Blood banks and hospitals say supplies of platelets and certain blood types have dropped to critical levels in Colorado, while donation drives are being canceled amid fears of the new coronavirus.
“Now that the president has come out and announced that gatherings of no more than 10 people are recommended, I expect that there will be more cancellations,” said Kaitlin Zobel, the blood donor recruiter at UCHealth Garth Englund Blood Donor Centers.
COVID-19 IN COLORADO
The latest from the coronavirus outbreak in Colorado:
- MAP: Known cases in Colorado.
- PHOTOS: A look at how different parts of Colorado are dealing with the pandemic.
- TESTING: The state is no longer recommending that people with symptoms necessarily seek testing because of limited resources.
- WRITE ON, COLORADO: Tell us your coronavirus stories.
- STORY: If it gets bad, Colorado doctors have a plan for who gets lifesaving coronavirus treatment — and who doesn’t
Despite the worldwide COVID-19 pandemic, it is still safe to donate and receive blood, according to the Food and Drug Administration.
Donors must undergo usual screenings to donate, and in addition, they will be asked if they recently traveled to any of the major coronavirus outbreak countries, or if they or anyone close to them has been diagnosed with or is suspected of having a COVID-19 infection.
Vitalant, which supplies blood and platelets to 100 hospitals across Colorado, has an urgent need for type O blood and for platelets, spokeswoman Liz Lambert said. The company normally collects 3,500 units a week, and tries to maintain a four-day supply for all blood types.
“Right now we’re at half or less than that amount for some blood types,” she said.
Children’s Hospital Colorado tweeted an appeal on Monday that its supply of platelets were critically low.
By Monday afternoon, 24 blood drives were canceled through the end of the month, Lambert said. For the second half of March, 35% of blood drives have been canceled thus far, she said.
The Garth Englund Blood Centers in Loveland and Fort Collins don’t have any current shortages, but in 24 hours, eight blood drives were canceled for coming weeks, Zobel said. Those drives would normally collect nearly 180 units of blood, enough to help about 360 people, Zobel said.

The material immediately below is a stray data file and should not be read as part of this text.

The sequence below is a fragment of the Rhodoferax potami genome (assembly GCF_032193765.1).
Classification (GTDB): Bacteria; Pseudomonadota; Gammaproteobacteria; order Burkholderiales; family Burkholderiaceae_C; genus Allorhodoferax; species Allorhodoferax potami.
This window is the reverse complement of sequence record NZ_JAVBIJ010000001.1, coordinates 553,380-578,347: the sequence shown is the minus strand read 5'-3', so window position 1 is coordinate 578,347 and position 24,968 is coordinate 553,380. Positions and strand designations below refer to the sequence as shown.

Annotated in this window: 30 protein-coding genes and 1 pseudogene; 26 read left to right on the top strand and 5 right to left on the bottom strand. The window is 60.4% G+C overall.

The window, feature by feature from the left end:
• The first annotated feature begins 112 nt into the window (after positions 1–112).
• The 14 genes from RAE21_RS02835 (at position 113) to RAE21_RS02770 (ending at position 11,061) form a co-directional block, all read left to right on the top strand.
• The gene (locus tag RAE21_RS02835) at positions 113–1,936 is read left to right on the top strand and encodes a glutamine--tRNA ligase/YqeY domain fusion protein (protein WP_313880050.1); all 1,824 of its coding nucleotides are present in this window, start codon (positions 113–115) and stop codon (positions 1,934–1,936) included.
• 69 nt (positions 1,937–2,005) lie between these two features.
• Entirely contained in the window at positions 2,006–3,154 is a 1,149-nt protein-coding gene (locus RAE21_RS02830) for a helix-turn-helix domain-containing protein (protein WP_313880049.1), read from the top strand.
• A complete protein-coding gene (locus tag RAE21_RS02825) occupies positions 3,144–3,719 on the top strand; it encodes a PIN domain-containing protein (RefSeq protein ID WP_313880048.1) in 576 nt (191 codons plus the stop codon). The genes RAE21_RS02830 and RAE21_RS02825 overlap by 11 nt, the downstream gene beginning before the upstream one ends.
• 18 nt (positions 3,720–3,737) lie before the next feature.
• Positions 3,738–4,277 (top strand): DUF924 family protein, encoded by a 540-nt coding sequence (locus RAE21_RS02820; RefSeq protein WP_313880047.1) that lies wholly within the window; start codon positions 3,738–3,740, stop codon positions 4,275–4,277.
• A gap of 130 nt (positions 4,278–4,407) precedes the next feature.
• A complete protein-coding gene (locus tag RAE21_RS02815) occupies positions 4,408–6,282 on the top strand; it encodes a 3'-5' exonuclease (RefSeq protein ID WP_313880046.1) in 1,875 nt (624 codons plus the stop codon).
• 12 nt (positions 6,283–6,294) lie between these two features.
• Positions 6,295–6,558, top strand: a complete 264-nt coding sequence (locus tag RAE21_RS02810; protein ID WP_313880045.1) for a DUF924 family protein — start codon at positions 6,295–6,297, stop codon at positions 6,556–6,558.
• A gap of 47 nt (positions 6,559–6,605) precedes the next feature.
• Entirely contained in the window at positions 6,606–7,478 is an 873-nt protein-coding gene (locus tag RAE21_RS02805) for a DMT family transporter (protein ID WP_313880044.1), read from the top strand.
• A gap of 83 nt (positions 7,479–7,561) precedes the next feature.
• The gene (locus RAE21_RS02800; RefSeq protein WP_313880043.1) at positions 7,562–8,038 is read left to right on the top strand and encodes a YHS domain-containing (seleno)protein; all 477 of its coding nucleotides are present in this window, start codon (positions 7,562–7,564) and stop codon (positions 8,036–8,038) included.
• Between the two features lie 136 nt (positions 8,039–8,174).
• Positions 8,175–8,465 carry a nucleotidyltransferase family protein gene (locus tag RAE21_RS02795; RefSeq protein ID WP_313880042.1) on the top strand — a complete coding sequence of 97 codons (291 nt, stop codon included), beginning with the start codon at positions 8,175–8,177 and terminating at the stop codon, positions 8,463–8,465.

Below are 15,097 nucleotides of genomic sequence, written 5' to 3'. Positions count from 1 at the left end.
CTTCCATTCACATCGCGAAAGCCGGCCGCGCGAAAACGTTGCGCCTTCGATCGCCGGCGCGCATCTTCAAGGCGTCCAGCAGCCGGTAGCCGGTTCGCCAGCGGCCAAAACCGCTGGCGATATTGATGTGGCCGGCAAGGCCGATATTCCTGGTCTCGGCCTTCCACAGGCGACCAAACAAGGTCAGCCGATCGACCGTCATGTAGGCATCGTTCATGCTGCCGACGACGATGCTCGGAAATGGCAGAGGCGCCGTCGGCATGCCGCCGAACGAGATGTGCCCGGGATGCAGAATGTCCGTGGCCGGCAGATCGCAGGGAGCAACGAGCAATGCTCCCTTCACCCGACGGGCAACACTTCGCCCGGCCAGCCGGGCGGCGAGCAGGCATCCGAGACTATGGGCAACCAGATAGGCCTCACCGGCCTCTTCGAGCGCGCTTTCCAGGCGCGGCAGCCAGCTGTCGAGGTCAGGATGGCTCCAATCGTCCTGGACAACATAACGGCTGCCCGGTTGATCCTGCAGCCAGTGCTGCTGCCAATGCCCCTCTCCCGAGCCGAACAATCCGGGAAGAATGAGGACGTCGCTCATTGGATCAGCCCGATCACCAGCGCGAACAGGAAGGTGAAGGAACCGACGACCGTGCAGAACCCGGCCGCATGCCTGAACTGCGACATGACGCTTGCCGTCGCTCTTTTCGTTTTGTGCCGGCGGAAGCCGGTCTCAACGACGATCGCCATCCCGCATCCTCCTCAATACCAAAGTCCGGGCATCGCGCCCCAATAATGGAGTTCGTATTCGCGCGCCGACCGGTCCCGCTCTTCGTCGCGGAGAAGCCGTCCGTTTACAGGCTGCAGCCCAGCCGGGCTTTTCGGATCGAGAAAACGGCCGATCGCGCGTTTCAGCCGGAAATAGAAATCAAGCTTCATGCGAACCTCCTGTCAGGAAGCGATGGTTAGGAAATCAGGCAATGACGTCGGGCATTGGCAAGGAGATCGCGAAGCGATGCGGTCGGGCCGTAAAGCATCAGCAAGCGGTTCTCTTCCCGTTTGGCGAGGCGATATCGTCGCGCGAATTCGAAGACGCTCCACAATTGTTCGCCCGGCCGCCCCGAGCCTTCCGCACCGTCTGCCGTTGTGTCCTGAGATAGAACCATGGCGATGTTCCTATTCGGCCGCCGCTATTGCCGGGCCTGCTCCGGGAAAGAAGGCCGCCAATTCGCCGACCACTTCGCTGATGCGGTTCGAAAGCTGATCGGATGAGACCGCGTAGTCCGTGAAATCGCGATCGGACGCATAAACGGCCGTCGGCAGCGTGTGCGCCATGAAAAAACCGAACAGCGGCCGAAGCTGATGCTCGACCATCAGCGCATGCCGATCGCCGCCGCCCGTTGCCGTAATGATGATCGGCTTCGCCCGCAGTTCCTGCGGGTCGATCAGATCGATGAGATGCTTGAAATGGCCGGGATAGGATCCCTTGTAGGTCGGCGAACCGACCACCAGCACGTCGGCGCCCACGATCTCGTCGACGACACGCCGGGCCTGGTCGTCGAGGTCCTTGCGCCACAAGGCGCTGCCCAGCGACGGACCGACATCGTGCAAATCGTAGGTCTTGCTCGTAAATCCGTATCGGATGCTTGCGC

“The majority of our blood supply comes from these community blood drives,” she said. “As people self-quarantine and as blood drives get canceled we will really start seeing the effect over the next couple of weeks.”
Blood banks are encouraging eligible people to go to their permanent donation centers to donate.
- Vitalant has eight donation centers across Colorado. (An appointment can be made by calling 303-363-2300).
- Garth Englund has donation sites in Loveland and Fort Collins. (Call 970-495-8965 to schedule an appointment.)
- Children’s Hospital asked people to call to be screened over the phone and make an appointment. (Call 720-777-5398)
Blood donors will notice only a few changes, such as the new screening questions. At Garth Englund, the staff is now wearing face masks to help minimize the risk of virus transmission, while Vitalant is moving toward taking people’s temperature at the door before they enter the site. Children’s Hospital said it was moving chairs so that they are six feet apart and providing food in sealed individual packages.
Neither Garth Englund nor Vitalant is changing the layout of its blood collection sites, but Vitalant’s Chief Medical and Scientific Officer Dr. Ralph Vassallo said the chair spacing distance of 3 feet apart is all that is mandated to avoid droplet transmission in healthy populations.
“Routine blood donor screening measures that are already in place should prevent individuals with clinical respiratory infections from donating blood. For example, blood donors must be in good health and have a normal temperature on the day of donation,” the FDA said on its website.
There is no way to screen blood donations for the COVID-19 virus, but, in general, respiratory viruses are not known to be transmitted through blood or platelet donations, according to the FDA.
And pandemic or not, blood banks must maintain their levels of blood and platelet supplies to treat people who require emergency surgery, have heart attacks or get cancer, Vassallo said.
“As the number of coronavirus cases grows in the U.S., the number of people eligible to give blood and platelets for patients in need could decrease further, which is why the Red Cross is urging all eligible, healthy donors to give now,” the Red Cross said on its website.
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